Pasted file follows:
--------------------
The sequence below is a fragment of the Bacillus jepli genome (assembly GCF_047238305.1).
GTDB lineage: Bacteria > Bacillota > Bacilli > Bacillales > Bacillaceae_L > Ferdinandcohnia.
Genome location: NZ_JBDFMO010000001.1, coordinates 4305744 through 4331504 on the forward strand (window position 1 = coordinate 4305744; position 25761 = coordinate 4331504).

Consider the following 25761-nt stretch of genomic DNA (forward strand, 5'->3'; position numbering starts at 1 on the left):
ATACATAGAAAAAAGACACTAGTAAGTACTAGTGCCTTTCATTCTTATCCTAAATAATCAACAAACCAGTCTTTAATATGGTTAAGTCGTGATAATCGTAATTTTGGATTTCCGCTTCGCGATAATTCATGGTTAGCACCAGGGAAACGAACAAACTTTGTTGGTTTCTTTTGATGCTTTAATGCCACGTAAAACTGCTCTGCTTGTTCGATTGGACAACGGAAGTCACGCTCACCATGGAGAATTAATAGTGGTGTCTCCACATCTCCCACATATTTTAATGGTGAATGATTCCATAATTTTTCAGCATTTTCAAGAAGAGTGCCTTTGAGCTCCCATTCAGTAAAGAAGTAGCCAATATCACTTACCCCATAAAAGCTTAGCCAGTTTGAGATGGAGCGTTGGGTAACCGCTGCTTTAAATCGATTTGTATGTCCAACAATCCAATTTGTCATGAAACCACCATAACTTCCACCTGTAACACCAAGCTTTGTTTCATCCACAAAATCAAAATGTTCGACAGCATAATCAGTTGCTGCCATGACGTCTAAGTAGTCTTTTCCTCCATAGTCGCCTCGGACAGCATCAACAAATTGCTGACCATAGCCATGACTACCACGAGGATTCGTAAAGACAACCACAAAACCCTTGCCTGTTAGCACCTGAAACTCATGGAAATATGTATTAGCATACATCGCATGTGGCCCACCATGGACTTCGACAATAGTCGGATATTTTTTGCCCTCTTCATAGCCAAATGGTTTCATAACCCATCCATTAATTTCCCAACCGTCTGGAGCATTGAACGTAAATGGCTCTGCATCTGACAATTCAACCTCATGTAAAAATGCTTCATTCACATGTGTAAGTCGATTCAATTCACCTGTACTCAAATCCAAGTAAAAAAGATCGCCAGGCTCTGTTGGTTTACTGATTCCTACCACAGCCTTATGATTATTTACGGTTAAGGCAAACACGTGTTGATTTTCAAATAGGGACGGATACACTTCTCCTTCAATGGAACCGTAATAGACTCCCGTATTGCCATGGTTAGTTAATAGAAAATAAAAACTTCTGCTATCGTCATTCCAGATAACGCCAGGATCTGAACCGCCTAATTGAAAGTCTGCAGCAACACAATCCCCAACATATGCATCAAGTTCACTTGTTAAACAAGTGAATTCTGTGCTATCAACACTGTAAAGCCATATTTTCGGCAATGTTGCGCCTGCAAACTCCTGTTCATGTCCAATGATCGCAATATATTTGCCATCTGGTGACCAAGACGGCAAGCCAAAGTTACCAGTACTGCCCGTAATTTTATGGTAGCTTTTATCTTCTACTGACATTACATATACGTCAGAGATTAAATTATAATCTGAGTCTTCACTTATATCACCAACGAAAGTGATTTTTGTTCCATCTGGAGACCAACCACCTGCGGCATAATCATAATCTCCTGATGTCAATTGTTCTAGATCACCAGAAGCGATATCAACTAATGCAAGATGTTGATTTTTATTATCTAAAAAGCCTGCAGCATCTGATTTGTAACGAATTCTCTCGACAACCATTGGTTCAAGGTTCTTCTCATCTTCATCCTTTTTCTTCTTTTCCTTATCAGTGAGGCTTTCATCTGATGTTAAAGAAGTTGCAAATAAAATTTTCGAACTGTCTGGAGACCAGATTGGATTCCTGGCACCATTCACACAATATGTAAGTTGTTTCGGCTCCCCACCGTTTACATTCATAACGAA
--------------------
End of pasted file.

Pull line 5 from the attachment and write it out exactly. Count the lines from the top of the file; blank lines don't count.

ATACATAGAAAAAAGACACTAGTAAGTACTAGTGCCTTTCATTCTTATCCTAAATAATCAACAAACCAGTCTTTAATATGGTTAAGTCGTGATAATCGTAATTTTGGATTTCCGCTTCGCGATAATTCATGGTTAGCACCAGGGAAACGAACAAACTTTGTTGGTTTCTTTTGATGCTTTAATGCCACGTAAAACTGCTCTGCTTGTTCGATTGGACAACGGAAGTCACGCTCACCATGGAGAATTAATAGTGGTGTCTCCACATCTCCCACATATTTTAATGGTGAATGATTCCATAATTTTTCAGCATTTTCAAGAAGAGTGCCTTTGAGCTCCCATTCAGTAAAGAAGTAGCCAATATCACTTACCCCATAAAAGCTTAGCCAGTTTGAGATGGAGCGTTGGGTAACCGCTGCTTTAAATCGATTTGTATGTCCAACAATCCAATTTGTCATGAAACCACCATAACTTCCACCTGTAACACCAAGCTTTGTTTCATCCACAAAATCAAAATGTTCGACAGCATAATCAGTTGCTGCCATGACGTCTAAGTAGTCTTTTCCTCCATAGTCGCCTCGGACAGCATCAACAAATTGCTGACCATAGCCATGACTACCACGAGGATTCGTAAAGACAACCACAAAACCCTTGCCTGTTAGCACCTGAAACTCATGGAAATATGTATTAGCATACATCGCATGTGGCCCACCATGGACTTCGACAATAGTCGGATATTTTTTGCCCTCTTCATAGCCAAATGGTTTCATAACCCATCCATTAATTTCCCAACCGTCTGGAGCATTGAACGTAAATGGCTCTGCATCTGACAATTCAACCTCATGTAAAAATGCTTCATTCACATGTGTAAGTCGATTCAATTCACCTGTACTCAAATCCAAGTAAAAAAGATCGCCAGGCTCTGTTGGTTTACTGATTCCTACCACAGCCTTATGATTATTTACGGTTAAGGCAAACACGTGTTGATTTTCAAATAGGGACGGATACACTTCTCCTTCAATGGAACCGTAATAGACTCCCGTATTGCCATGGTTAGTTAATAGAAAATAAAAACTTCTGCTATCGTCATTCCAGATAACGCCAGGATCTGAACCGCCTAATTGAAAGTCTGCAGCAACACAATCCCCAACATATGCATCAAGTTCACTTGTTAAACAAGTGAATTCTGTGCTATCAACACTGTAAAGCCATATTTTCGGCAATGTTGCGCCTGCAAACTCCTGTTCATGTCCAATGATCGCAATATATTTGCCATCTGGTGACCAAGACGGCAAGCCAAAGTTACCAGTACTGCCCGTAATTTTATGGTAGCTTTTATCTTCTACTGACATTACATATACGTCAGAGATTAAATTATAATCTGAGTCTTCACTTATATCACCAACGAAAGTGATTTTTGTTCCATCTGGAGACCAACCACCTGCGGCATAATCATAATCTCCTGATGTCAATTGTTCTAGATCACCAGAAGCGATATCAACTAATGCAAGATGTTGATTTTTATTATCTAAAAAGCCTGCAGCATCTGATTTGTAACGAATTCTCTCGACAACCATTGGTTCAAGGTTCTTCTCATCTTCATCCTTTTTCTTCTTTTCCTTATCAGTGAGGCTTTCATCTGATGTTAAAGAAGTTGCAAATAAAATTTTCGAACTGTCTGGAGACCAGATTGGATTCCTGGCACCATTCACACAATATGTAAGTTGTTTCGGCTCCCCACCGTTTACATTCATAACGAA